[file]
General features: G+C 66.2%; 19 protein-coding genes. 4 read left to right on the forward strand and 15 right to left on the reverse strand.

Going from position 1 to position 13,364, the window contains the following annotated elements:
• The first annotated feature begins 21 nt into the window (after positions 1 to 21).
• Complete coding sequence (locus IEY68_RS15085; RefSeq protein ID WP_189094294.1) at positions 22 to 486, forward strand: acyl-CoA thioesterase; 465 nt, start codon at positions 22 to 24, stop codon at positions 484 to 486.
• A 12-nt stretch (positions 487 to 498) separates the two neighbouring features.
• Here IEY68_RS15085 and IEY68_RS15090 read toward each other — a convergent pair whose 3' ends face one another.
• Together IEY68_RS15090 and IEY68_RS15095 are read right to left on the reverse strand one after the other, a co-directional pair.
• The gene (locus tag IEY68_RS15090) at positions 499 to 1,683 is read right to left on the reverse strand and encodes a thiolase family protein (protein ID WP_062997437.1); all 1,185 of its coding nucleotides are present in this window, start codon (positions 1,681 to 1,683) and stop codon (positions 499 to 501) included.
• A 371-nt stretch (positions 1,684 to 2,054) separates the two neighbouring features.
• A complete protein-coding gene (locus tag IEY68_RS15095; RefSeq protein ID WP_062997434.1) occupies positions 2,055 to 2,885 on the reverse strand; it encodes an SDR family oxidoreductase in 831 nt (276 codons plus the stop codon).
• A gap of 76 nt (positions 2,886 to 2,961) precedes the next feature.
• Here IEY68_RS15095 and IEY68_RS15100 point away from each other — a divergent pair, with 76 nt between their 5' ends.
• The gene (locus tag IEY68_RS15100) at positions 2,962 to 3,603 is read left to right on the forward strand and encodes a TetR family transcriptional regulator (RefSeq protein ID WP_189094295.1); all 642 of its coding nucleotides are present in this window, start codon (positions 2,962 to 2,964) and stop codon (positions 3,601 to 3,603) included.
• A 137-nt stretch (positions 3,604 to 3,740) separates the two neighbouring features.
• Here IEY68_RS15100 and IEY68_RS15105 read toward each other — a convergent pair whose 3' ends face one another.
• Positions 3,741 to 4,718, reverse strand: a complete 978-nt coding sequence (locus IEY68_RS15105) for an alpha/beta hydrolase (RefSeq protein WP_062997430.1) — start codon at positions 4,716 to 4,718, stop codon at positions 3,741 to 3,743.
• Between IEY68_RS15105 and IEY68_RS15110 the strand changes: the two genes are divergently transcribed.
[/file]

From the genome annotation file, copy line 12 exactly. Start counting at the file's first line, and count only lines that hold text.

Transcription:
• Here IEY68_RS15095 and IEY68_RS15100 point away from each other — a divergent pair, with 76 nt between their 5' ends.